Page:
First, it was pretty easy to eliminate any athlete involved in team sports. Even at Michael Jordan's level of dominance, a team sport just doesn't allow for a single person to so totally dominate all of their competition.
After that, I looked at the most dominant athlete of the last 20 years, Tiger Woods. As great as Tiger Woods was during his prime, he basically would have had to have his performance at the 2000 US Open in every major for three straight years to be as dominant as Ronda Rousey. Tiger Woods was amazing, and he's not even close to Rousey.
Then I took the logical step of looking at MMA. The most dominant recent champions have been Anderson Silva and Jon Jones. Both guys were dominant, but they had some struggles against opponents. Anderson Silva ripped off 16 straight wins in the UFC, but in there, even he had times of mortality against guys that could put him on his back like Travis Lutter, Dan Henderson, and Chael Sonnen. Jon Jones has never been beaten, but Alexander Gustafsson gave him a lot of trouble, and he usually wins by picking his opponents apart, where Ronda Rousey steamrolls them.
If you want to go old school, you can look at a guy like Royce Gracie who did completely dominate from UFC 1-UFC 4. Until Dan Severn lasted over 15 minutes, nobody made it to the six-minute mark against Royce. Still, Gracie won purely with technique, where Rousey wins with not only technique but by also just being more physical than her opponents.
If I was going for an MMA parallel, the answer would have to be Mark Kerr. Kerr was not only a world-class wrestler who became incredibly adept at submissions, but then he quickly learned how to light people up on the feet and had absolutely brutal ground and pound. He destroyed every one of his first 11 opponents, where only one man was able to last past 3:04. He was the guy picked to rule over Pride. Obviously, that didn't happen, but even if you only count those first 11 fights, the level of competition that Kerr faced was usually not the greatest, where Rousey has been taking out the best of the best since her third fight.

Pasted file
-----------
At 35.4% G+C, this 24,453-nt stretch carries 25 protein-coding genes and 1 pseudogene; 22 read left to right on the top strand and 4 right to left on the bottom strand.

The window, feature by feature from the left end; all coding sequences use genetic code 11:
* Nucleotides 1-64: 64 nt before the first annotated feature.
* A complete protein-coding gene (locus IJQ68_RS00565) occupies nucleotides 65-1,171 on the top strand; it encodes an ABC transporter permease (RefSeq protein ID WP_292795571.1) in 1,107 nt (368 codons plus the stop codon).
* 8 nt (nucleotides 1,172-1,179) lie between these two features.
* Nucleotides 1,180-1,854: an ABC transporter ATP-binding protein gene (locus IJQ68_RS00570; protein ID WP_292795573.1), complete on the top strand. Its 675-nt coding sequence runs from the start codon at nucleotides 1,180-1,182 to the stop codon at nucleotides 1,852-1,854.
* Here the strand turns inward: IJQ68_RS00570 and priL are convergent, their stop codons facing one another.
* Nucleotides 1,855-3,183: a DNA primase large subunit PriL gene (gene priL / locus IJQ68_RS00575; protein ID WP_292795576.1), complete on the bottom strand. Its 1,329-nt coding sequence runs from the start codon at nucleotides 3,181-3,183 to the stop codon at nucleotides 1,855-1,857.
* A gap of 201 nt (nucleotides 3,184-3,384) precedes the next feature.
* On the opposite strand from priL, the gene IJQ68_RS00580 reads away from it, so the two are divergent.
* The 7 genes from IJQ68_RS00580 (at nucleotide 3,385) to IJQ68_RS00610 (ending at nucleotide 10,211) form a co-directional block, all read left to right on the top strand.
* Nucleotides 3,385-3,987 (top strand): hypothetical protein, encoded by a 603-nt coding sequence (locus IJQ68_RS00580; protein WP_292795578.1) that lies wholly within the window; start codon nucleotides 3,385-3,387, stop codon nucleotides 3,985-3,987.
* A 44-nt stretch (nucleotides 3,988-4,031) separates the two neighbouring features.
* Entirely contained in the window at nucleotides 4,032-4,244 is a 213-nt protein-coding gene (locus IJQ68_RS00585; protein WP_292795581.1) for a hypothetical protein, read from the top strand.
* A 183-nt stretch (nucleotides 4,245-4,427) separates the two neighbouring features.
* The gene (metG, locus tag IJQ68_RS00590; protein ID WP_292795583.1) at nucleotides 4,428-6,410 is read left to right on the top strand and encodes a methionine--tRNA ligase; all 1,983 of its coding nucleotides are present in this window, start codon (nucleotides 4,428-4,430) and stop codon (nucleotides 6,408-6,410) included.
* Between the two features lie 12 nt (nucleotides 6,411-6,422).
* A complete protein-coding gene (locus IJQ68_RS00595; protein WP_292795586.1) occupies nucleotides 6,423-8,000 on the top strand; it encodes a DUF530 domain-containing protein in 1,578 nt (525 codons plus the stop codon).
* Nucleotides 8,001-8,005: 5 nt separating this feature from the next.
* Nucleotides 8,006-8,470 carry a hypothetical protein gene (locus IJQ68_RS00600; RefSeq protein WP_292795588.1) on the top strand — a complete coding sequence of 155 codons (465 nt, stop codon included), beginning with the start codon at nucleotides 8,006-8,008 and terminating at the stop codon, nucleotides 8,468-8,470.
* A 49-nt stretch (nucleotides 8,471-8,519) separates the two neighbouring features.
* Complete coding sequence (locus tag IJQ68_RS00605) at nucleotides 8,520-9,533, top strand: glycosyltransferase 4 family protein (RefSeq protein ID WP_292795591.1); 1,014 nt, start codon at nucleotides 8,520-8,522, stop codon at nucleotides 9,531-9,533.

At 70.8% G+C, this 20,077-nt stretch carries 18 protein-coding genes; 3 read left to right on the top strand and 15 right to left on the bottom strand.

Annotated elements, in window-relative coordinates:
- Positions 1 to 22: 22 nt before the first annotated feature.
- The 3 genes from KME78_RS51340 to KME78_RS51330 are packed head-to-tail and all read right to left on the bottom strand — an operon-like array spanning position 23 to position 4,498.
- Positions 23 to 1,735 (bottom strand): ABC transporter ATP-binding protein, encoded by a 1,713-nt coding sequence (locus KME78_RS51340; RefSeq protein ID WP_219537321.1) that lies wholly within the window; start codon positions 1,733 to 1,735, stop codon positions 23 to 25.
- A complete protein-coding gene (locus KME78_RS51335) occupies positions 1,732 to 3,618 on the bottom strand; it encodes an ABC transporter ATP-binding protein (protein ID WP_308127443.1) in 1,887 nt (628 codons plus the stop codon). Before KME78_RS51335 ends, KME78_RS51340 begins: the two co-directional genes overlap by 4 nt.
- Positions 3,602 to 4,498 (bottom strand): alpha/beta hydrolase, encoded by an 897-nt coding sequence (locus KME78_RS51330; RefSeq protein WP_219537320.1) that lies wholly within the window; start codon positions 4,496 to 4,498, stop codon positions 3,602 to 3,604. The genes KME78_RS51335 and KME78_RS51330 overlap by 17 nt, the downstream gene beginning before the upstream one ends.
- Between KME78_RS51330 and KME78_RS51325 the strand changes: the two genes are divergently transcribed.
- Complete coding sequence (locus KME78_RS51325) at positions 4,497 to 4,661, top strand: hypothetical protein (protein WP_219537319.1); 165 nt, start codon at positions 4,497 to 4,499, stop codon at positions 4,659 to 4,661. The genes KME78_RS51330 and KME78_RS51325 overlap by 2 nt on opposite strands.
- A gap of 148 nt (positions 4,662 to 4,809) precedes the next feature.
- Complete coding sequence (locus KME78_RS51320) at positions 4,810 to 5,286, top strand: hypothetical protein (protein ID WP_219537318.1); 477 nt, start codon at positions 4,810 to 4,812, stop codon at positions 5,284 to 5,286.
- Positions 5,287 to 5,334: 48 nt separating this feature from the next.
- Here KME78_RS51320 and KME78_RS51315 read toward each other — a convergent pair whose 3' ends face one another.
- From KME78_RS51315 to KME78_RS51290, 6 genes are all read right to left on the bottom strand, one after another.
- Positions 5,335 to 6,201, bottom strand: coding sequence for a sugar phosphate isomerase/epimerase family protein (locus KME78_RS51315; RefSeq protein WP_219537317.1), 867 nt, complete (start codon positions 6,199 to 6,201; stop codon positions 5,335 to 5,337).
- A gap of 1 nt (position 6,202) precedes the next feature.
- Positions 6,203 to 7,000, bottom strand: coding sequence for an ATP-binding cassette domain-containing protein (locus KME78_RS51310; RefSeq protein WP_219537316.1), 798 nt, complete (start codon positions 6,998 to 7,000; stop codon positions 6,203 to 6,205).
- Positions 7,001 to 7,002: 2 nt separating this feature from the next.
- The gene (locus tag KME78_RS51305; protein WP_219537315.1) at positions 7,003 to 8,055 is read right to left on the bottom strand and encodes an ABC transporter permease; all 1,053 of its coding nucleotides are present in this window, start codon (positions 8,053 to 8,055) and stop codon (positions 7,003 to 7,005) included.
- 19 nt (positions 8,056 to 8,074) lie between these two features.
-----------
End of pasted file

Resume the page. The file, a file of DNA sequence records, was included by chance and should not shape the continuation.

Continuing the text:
And that brings us up to the most common comparison, Mike Tyson. As weird as this sounds to say about Mike Tyson, he wasn't dominant enough to be compared to Ronda Rousey. Even before he won the title, he got taken to decisions by guys like James Tillis and Mitch Green, who were solid gatekeepers but guys on a level that Tyson should have steamrolled. I will give Tyson credit as he avoided his toughest possible opponent in his prime with Evander Holyfield and Ronda Rousey has avoided her toughest opponent in Cyborg. The nail in the coffin is Tyson's loss to Buster Douglas. Douglas is basically the equivalent to Bethe Correia, a beatable opponent that is meant to showcase the champion in a foreign land. Tyson got knocked out by Douglas, Rousey took less than a minute to annihilate Correia.
After going through all of these greats, it would seem like I have exhausted all of the possibilities. But then I realized the answer was standing in front of me the entire time. I don't know how I could see around his blobby existence, but I managed to do it until now.
Of course, I'm talking about Steven Seagal. He has fought the best in the world and has always come out on top. But that's the thing, he had contemporaries like Bruce Willis, Arnold Schwarzenegger, and Jean-Claude Van Damme who had similar accomplishments, but nobody made it look easier than Seagal. He annihilated his opponents without breaking a sweat and hardly ever having a single mark on his face as a sign that he had been in a battle to the death.
Ronda Rousey is incredibly impressive, and in MMA, she has had to deal with a wide variety of opponents and situations, but it is nothing compared to what Seagal has shown in his fighting career. Just take a look at this highlight video that would even impress Miss Rousey.
Ronda Rousey is great. She is the female Steven Seagal, and there is no greater compliment than that.